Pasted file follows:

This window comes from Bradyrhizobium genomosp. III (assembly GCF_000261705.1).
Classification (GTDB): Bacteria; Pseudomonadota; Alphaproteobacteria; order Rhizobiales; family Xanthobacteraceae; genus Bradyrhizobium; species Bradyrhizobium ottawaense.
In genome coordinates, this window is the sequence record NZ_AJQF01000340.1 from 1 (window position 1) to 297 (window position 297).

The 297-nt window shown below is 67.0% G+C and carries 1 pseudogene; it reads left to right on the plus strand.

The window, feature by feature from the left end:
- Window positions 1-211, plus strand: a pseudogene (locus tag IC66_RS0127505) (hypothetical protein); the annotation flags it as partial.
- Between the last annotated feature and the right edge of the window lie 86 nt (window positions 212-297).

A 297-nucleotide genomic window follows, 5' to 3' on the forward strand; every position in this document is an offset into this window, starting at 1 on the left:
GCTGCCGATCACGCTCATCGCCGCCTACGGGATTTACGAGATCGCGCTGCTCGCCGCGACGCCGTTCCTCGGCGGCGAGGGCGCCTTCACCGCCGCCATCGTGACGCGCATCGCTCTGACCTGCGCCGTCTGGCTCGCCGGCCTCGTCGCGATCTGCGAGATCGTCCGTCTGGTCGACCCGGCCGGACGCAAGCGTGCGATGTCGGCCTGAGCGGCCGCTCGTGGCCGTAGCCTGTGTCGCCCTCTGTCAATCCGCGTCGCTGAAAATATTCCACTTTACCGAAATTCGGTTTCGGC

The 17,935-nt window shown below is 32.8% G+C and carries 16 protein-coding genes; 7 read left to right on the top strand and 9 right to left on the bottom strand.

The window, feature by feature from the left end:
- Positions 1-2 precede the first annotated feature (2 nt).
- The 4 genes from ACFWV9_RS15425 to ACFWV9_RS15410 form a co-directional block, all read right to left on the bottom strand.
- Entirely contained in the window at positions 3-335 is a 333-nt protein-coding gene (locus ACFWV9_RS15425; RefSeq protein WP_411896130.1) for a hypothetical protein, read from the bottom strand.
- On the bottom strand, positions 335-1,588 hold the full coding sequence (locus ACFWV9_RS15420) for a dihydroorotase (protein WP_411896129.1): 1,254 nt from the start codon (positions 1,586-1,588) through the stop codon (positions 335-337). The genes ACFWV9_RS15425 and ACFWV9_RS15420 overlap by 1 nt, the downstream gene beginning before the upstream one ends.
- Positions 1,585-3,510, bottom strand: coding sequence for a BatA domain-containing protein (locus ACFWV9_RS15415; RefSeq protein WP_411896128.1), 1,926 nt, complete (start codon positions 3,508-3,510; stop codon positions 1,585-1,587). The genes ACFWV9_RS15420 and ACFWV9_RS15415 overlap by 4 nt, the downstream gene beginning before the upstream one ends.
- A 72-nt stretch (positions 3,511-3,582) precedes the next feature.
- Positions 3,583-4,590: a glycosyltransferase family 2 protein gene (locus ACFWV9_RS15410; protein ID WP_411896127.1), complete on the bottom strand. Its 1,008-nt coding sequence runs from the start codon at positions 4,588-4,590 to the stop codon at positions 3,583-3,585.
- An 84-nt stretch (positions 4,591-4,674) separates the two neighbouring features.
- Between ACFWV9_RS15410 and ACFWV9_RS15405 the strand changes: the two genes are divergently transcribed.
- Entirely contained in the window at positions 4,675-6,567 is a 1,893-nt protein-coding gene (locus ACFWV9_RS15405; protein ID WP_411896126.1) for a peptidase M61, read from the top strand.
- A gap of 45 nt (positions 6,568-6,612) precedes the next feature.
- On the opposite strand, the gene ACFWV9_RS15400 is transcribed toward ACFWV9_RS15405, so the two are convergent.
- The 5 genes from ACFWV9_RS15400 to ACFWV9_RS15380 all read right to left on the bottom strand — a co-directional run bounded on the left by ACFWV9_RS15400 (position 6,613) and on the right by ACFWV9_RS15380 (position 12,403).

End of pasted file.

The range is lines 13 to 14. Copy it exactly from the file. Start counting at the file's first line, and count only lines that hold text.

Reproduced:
- The 4 genes from ACFWV9_RS15425 to ACFWV9_RS15410 form a co-directional block, all read right to left on the bottom strand.
- Entirely contained in the window at positions 3-335 is a 333-nt protein-coding gene (locus ACFWV9_RS15425; RefSeq protein WP_411896130.1) for a hypothetical protein, read from the bottom strand.